May 29 2014
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Idea Gallery: Lessons from a Survey of Americans' Beliefs in Medical Conspiracy Theories

Idea Gallery is a recurring editorial series on NewPublicHealth in which guest authors provide their perspective on issues affecting public health. In this Idea Gallery, Brian C. Quinn, PhD, the Robert Wood Johnson Foundation’s Assistant Vice President, Research-Evaluation-Learning, provided his perspective on how to address medical conspiracies and other controversial narratives when developing a Culture of Health.

file Brian C. Quinn, PhD, RWJF’s Assistant Vice President

You may have recently seen the headline “Half of Americans believe in medical conspiracy theories”—or one like it—on your favorite news outlet. Or even on The Onion.

When the Robert Wood Johnson Foundation decided to fund the study responsible for grabbing these headlines, we wanted to know much more than just how many—as in, “How many Americans believes in health conspiracies?” We wanted to answer many other “how” questions, too. How do these beliefs spread? How do they correlate with people’s health behaviors? How should providers and others approach treating and talking to those who hold these beliefs?

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It’s important to note that this study’s authors did not set out to pass judgment on these controversial narratives—or those who hold them. In fact, it was critical to the researchers’ success that they remain agnostic in that regard. The bottom line is nearly half of Americans believe in at least one health conspiracy, such as the government is hiding evidence that cell phones cause cancer or the U.S. Food and Drug Administration is intentionally suppressing natural cures for cancer. And, if we are serious about building a Culture of Health, we cannot afford to ignore the perspective of one in every two Americans.

I recently enjoyed a fascinating conversation with the study’s lead researcher, University of Chicago political scientist Eric Oliver, and came away with a few such insights that should enlighten—and may even surprise—some of you.

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First, and perhaps most surprising for many, Oliver pointed out, “People who embrace these theories are not [necessarily] less concerned about their health.” In fact, many people who his study classifies as “high conspiracists”—those who believe in three or more of the theories tested—are very health conscious. The survey results showed those people are more likely to prioritize organic foods, seek out natural cures and take vitamins. In other words, health providers, when communicating with such patients, should not mistake a difference of opinion for indifference.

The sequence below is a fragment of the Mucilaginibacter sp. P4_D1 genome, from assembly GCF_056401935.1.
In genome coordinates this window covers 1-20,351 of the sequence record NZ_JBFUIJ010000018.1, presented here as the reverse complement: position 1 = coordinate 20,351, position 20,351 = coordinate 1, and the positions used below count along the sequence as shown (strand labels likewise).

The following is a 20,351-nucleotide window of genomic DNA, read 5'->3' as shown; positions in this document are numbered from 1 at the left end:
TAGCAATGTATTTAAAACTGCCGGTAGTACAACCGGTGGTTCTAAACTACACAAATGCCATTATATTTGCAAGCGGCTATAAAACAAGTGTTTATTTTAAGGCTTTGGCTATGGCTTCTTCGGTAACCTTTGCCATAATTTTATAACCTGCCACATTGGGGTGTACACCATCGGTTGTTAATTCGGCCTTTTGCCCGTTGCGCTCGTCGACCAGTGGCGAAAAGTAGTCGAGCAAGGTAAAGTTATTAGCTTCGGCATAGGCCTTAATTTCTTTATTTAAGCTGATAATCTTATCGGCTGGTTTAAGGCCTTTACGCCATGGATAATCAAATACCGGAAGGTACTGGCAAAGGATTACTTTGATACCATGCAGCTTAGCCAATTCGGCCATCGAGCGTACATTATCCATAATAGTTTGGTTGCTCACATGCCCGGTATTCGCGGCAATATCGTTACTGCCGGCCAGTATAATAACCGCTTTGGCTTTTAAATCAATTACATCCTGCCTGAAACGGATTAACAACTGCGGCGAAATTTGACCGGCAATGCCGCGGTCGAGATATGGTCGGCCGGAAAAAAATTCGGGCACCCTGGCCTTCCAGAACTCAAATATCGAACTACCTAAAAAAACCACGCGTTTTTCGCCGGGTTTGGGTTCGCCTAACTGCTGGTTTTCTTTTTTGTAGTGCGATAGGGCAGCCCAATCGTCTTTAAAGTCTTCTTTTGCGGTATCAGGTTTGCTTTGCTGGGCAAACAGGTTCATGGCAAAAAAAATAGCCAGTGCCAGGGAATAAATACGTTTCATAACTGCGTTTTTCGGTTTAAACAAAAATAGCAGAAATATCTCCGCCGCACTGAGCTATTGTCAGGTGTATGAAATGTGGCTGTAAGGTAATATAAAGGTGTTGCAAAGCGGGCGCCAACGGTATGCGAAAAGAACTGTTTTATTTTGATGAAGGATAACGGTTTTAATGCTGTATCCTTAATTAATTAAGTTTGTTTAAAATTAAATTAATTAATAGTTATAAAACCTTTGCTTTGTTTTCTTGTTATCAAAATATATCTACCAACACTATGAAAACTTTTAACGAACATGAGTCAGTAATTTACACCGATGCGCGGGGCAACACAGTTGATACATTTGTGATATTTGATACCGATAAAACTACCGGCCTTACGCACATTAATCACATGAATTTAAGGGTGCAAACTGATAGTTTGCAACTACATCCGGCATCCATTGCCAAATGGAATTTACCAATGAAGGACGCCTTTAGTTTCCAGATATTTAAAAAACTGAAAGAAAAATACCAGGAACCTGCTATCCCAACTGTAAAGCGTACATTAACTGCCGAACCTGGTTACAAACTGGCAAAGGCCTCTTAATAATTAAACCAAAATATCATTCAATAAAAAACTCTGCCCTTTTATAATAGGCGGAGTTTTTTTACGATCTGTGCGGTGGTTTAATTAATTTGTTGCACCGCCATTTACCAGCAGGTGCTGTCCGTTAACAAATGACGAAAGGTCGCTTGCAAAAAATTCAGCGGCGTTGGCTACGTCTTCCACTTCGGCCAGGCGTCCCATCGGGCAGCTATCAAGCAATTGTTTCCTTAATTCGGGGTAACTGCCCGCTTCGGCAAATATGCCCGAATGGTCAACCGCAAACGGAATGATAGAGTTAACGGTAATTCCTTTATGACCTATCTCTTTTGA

The survey results of these same “high conspiracists” also brought forth a second interesting insight.  Although many value their health, they are also simultaneously less likely to engage in some more traditional healthy behaviors, such as using sunscreen or getting annual physicals. This seemingly contradictory behavior, as Oliver pointed out, is actually very common—just one of the many complex ways in which people make sense of their health.

“Not everyone thinks about health the way I do or the way you do,” he said. “Some approach health from the perspective of a strong religious tradition, others understand health from a more organic or holistic tradition, and some people understand health as evidence-based practice, strictly from the mantle of science.”

Third, the study also showed health professionals make good health educators—when they have a chance. “People who got most of their health information from a doctor or nurse tended to be much less likely to embrace these conspiracy narratives,” said Oliver.

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But, many Americans do not rely on doctors for most of their health information, turning instead to “celebrity” doctors, alternative sources or friends and family. We clearly have an opportunity to help more patients see and trust the clinic as a place to learn. Our Flip the Clinic initiative is a good start. And, there are undoubtedly many other ways research from Oliver and others can help us build on that effort to create the conditions and attitudes necessary to truly shift how patients interact with providers.

These first few insights led Oliver and me to a tough question, which he phrased aptly: “How do you promote a Culture of Health when you, in fact, have all of these different cultures [of health]?” It’s a very salient question, given the Foundation’s recent commitment to creating a Culture of Health across America.

His answer? “These different cultures of health don't necessarily always coincide with each other, and people choose or exist in one or sometimes many of these cultures simultaneously. Each of these is a different kind of culture and they engage in health practices in different ways and through different types of assumptions. [When] we approach people and try to improve cultures of health...We can’t have a one-size-fits-all health message.”

He is absolutely right. At the same time, it’s important to remember something else Oliver shared earlier in our conversation. It’s not that people who believe in health conspiracies don’t care about their well-being. In fact, many of them care a lot, which is why they go to great lengths to try new treatments or avoid GMOs.

What seems to hold true across the spectrum of skepticism in America is a desire to be healthy and have access to the tools we believe will make us healthy—whatever those are. It’s that shared desire for health that gives me hope we can indeed achieve a Culture of Health together.

Hear more from my conversation with Eric Oliver on our forthcoming episode of RWJF’s Pioneering Ideas podcast.

Tags: Idea Gallery, Patient safety and outcomes, Public health